John Bennett

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Much research in handwriting recognition has focused on how to improve recognizers with constrained training set sizes. This paper presents the results of training a nearest-neighbor based online Japanese Kanji recognizer and a neural-network based online cursive English recognizer on a wide range of training set sizes, including sizes not generally(More)
We describe the role of mentors in an experimental course on human-computer interaction (HCI) taught in the Computer Science Department at Stanford University for the past two years. Students practice design within the course by collaborating in small groups on 12-week projects, in which they analyze a work environment, design and implement a prototype user(More)
Since the CHI community involves both researchers and practitioners, we often sQuggle with the issue of technology transfer. The CHI conference features many innovative research ideas and interesting product designs, but there have been disappointingly few cases in which products were based on research projects. Although many compauies have tried to address(More)
1 Abstract-This paper describes an efficient model for twisted-pair cables suitable for discrete time simulations. The model uses a pole-zero approximation for the cable losses, and a modified s-parameter approach to model the reflections due to dis-continuities and stubs. Use of this model can improve simulation times by a factor of ten compared to using(More)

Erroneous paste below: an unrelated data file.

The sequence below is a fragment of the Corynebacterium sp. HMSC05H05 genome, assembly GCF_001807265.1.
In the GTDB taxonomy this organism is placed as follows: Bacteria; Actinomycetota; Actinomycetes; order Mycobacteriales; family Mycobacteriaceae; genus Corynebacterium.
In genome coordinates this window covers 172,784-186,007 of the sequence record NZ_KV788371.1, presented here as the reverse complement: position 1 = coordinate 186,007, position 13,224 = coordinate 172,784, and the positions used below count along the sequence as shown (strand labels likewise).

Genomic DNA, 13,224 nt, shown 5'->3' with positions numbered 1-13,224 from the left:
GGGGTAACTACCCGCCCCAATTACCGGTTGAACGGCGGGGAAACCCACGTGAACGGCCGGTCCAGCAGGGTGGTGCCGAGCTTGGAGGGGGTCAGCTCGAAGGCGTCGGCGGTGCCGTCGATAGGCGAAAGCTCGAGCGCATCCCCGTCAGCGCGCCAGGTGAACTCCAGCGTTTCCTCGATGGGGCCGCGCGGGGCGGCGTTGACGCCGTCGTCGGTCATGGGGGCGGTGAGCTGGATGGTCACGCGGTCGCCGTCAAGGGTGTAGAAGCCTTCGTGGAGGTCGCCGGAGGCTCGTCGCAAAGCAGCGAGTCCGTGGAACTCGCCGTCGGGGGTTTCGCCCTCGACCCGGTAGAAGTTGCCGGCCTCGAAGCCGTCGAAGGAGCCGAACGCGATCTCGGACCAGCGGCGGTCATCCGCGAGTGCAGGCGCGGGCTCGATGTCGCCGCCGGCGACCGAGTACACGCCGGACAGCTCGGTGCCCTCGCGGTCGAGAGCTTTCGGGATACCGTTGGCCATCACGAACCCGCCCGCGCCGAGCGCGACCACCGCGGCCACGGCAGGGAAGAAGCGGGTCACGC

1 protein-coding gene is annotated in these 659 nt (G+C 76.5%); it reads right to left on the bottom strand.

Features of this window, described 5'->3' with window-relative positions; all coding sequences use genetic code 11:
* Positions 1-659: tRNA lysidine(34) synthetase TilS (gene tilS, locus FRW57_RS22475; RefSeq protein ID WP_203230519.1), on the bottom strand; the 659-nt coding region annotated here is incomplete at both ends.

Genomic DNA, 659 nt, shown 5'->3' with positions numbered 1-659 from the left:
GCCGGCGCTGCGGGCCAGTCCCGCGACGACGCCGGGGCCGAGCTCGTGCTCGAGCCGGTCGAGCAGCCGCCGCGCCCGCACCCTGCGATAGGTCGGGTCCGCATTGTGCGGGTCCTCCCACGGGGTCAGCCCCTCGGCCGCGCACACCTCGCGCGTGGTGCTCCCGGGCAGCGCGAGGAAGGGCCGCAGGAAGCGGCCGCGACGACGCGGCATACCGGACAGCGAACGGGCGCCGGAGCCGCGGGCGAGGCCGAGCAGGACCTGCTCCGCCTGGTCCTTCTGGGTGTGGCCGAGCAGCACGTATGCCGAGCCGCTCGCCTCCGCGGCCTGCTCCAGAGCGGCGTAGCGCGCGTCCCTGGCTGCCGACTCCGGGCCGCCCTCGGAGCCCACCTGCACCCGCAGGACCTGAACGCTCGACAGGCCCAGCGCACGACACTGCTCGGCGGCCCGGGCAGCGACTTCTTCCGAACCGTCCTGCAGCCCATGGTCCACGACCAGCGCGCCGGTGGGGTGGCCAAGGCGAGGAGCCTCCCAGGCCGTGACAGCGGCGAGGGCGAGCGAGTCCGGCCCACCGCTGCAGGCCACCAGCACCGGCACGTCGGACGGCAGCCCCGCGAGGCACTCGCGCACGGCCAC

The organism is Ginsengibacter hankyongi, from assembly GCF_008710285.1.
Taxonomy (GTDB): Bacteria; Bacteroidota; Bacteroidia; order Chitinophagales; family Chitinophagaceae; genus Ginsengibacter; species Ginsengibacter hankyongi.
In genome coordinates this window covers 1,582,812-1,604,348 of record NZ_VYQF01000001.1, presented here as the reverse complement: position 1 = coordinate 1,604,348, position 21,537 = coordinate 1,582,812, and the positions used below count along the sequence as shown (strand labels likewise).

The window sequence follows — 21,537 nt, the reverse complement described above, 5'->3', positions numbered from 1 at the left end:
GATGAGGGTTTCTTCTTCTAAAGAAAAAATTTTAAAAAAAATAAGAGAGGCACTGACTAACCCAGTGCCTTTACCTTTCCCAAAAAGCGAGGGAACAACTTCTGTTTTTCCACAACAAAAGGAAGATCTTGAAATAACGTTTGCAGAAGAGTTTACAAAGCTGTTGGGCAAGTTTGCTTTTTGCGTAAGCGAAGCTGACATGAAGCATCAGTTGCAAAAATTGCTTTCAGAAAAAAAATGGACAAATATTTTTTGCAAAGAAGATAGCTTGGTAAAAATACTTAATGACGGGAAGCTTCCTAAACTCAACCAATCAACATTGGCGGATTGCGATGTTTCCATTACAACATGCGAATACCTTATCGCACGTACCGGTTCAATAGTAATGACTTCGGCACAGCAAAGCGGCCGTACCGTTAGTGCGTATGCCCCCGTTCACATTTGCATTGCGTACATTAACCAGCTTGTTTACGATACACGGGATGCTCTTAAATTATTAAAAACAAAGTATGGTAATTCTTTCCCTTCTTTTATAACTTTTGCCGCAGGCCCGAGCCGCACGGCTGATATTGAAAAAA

• Cu Scholar, John Giacomoni, John Bennett, Antonio Carzaniga, Manish Vachharajani, John Giacomoni +5 others
  • 2015
The high performance, low cost, and flexibility of commodity hardware systems make them appealing for network processing applications. However, the standard software architecture of such systems imposes significant limitations. At high rates (e.g., Gigabit Ethernet) and small frame sizes (64 byte) each frame must be processed in less than 672 ns. System(More)
— We have developed a novel control mechanism that deploys a large number of inexpensive robots as a distributed remote sensing array, called a Distributed Robotic Macrosen-sor (DRM). A simple virtual spring mesh abstraction is used to provide fully distributed control that is both flexible and fault-tolerant. We describe and evaluate several algorithms for(More)